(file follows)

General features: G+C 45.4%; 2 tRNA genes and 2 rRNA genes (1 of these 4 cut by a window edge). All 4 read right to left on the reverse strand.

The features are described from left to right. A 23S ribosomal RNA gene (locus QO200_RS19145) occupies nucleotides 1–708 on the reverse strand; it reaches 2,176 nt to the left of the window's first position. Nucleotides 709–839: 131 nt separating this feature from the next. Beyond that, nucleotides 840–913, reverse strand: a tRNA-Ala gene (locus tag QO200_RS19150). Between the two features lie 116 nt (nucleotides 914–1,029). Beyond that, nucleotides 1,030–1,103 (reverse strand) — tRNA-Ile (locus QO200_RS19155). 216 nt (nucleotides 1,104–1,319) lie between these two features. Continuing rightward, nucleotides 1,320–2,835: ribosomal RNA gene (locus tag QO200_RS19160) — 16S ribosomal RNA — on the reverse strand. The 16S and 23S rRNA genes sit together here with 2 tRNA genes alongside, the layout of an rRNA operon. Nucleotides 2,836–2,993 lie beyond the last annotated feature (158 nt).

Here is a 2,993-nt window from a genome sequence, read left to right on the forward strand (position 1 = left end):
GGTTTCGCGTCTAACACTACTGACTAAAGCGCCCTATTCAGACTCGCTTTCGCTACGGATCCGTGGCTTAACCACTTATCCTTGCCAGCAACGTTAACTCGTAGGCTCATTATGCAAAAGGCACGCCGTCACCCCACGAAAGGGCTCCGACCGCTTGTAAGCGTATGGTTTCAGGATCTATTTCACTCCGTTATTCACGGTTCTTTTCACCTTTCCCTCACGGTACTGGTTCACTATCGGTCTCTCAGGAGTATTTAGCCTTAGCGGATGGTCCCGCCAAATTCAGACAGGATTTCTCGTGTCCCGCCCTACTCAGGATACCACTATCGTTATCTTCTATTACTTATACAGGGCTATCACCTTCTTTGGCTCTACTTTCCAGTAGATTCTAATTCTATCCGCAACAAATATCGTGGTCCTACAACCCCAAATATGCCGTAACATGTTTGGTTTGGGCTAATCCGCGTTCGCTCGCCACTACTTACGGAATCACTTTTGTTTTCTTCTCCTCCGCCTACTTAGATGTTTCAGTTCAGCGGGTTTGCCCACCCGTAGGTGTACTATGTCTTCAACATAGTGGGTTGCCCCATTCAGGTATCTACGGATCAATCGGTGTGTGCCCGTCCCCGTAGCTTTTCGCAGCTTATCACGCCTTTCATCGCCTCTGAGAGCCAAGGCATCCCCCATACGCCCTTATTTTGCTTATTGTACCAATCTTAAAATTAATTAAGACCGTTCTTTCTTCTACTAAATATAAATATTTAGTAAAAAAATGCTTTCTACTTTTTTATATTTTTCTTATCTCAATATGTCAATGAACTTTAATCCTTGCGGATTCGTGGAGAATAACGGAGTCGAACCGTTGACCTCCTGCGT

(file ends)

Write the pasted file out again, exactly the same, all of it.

General features: G+C 45.4%; 2 tRNA genes and 2 rRNA genes (1 of these 4 cut by a window edge). All 4 read right to left on the reverse strand.

The features are described from left to right. A 23S ribosomal RNA gene (locus QO200_RS19145) occupies nucleotides 1–708 on the reverse strand; it reaches 2,176 nt to the left of the window's first position. Nucleotides 709–839: 131 nt separating this feature from the next. Beyond that, nucleotides 840–913, reverse strand: a tRNA-Ala gene (locus tag QO200_RS19150). Between the two features lie 116 nt (nucleotides 914–1,029). Beyond that, nucleotides 1,030–1,103 (reverse strand) — tRNA-Ile (locus QO200_RS19155). 216 nt (nucleotides 1,104–1,319) lie between these two features. Continuing rightward, nucleotides 1,320–2,835: ribosomal RNA gene (locus tag QO200_RS19160) — 16S ribosomal RNA — on the reverse strand. The 16S and 23S rRNA genes sit together here with 2 tRNA genes alongside, the layout of an rRNA operon. Nucleotides 2,836–2,993 lie beyond the last annotated feature (158 nt).

Here is a 2,993-nt window from a genome sequence, read left to right on the forward strand (position 1 = left end):
GGTTTCGCGTCTAACACTACTGACTAAAGCGCCCTATTCAGACTCGCTTTCGCTACGGATCCGTGGCTTAACCACTTATCCTTGCCAGCAACGTTAACTCGTAGGCTCATTATGCAAAAGGCACGCCGTCACCCCACGAAAGGGCTCCGACCGCTTGTAAGCGTATGGTTTCAGGATCTATTTCACTCCGTTATTCACGGTTCTTTTCACCTTTCCCTCACGGTACTGGTTCACTATCGGTCTCTCAGGAGTATTTAGCCTTAGCGGATGGTCCCGCCAAATTCAGACAGGATTTCTCGTGTCCCGCCCTACTCAGGATACCACTATCGTTATCTTCTATTACTTATACAGGGCTATCACCTTCTTTGGCTCTACTTTCCAGTAGATTCTAATTCTATCCGCAACAAATATCGTGGTCCTACAACCCCAAATATGCCGTAACATGTTTGGTTTGGGCTAATCCGCGTTCGCTCGCCACTACTTACGGAATCACTTTTGTTTTCTTCTCCTCCGCCTACTTAGATGTTTCAGTTCAGCGGGTTTGCCCACCCGTAGGTGTACTATGTCTTCAACATAGTGGGTTGCCCCATTCAGGTATCTACGGATCAATCGGTGTGTGCCCGTCCCCGTAGCTTTTCGCAGCTTATCACGCCTTTCATCGCCTCTGAGAGCCAAGGCATCCCCCATACGCCCTTATTTTGCTTATTGTACCAATCTTAAAATTAATTAAGACCGTTCTTTCTTCTACTAAATATAAATATTTAGTAAAAAAATGCTTTCTACTTTTTTATATTTTTCTTATCTCAATATGTCAATGAACTTTAATCCTTGCGGATTCGTGGAGAATAACGGAGTCGAACCGTTGACCTCCTGCGT